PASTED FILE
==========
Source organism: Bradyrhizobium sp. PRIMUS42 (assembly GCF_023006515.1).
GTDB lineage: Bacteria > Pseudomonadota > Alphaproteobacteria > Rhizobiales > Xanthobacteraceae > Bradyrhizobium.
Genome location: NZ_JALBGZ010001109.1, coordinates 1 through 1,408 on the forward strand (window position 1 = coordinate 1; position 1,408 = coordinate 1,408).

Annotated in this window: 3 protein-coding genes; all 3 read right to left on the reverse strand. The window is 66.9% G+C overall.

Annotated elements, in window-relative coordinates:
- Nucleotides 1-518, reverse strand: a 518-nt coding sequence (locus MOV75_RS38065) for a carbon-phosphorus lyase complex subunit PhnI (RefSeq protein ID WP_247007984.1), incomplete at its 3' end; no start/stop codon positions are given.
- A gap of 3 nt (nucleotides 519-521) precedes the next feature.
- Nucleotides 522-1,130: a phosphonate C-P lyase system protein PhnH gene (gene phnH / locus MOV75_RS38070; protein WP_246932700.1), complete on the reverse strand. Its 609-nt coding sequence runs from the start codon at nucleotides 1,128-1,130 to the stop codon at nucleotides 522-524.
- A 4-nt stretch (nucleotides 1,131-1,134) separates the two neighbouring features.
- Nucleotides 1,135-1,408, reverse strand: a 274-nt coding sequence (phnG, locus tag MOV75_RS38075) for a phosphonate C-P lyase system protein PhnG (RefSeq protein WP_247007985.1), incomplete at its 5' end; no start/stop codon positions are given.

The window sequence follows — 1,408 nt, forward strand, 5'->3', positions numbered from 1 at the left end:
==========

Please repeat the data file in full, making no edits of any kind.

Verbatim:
Source organism: Bradyrhizobium sp. PRIMUS42 (assembly GCF_023006515.1).
GTDB lineage: Bacteria > Pseudomonadota > Alphaproteobacteria > Rhizobiales > Xanthobacteraceae > Bradyrhizobium.
Genome location: NZ_JALBGZ010001109.1, coordinates 1 through 1,408 on the forward strand (window position 1 = coordinate 1; position 1,408 = coordinate 1,408).

Annotated in this window: 3 protein-coding genes; all 3 read right to left on the reverse strand. The window is 66.9% G+C overall.

Annotated elements, in window-relative coordinates:
- Nucleotides 1-518, reverse strand: a 518-nt coding sequence (locus MOV75_RS38065) for a carbon-phosphorus lyase complex subunit PhnI (RefSeq protein ID WP_247007984.1), incomplete at its 3' end; no start/stop codon positions are given.
- A gap of 3 nt (nucleotides 519-521) precedes the next feature.
- Nucleotides 522-1,130: a phosphonate C-P lyase system protein PhnH gene (gene phnH / locus MOV75_RS38070; protein WP_246932700.1), complete on the reverse strand. Its 609-nt coding sequence runs from the start codon at nucleotides 1,128-1,130 to the stop codon at nucleotides 522-524.
- A 4-nt stretch (nucleotides 1,131-1,134) separates the two neighbouring features.
- Nucleotides 1,135-1,408, reverse strand: a 274-nt coding sequence (phnG, locus tag MOV75_RS38075) for a phosphonate C-P lyase system protein PhnG (RefSeq protein WP_247007985.1), incomplete at its 5' end; no start/stop codon positions are given.

The window sequence follows — 1,408 nt, forward strand, 5'->3', positions numbered from 1 at the left end: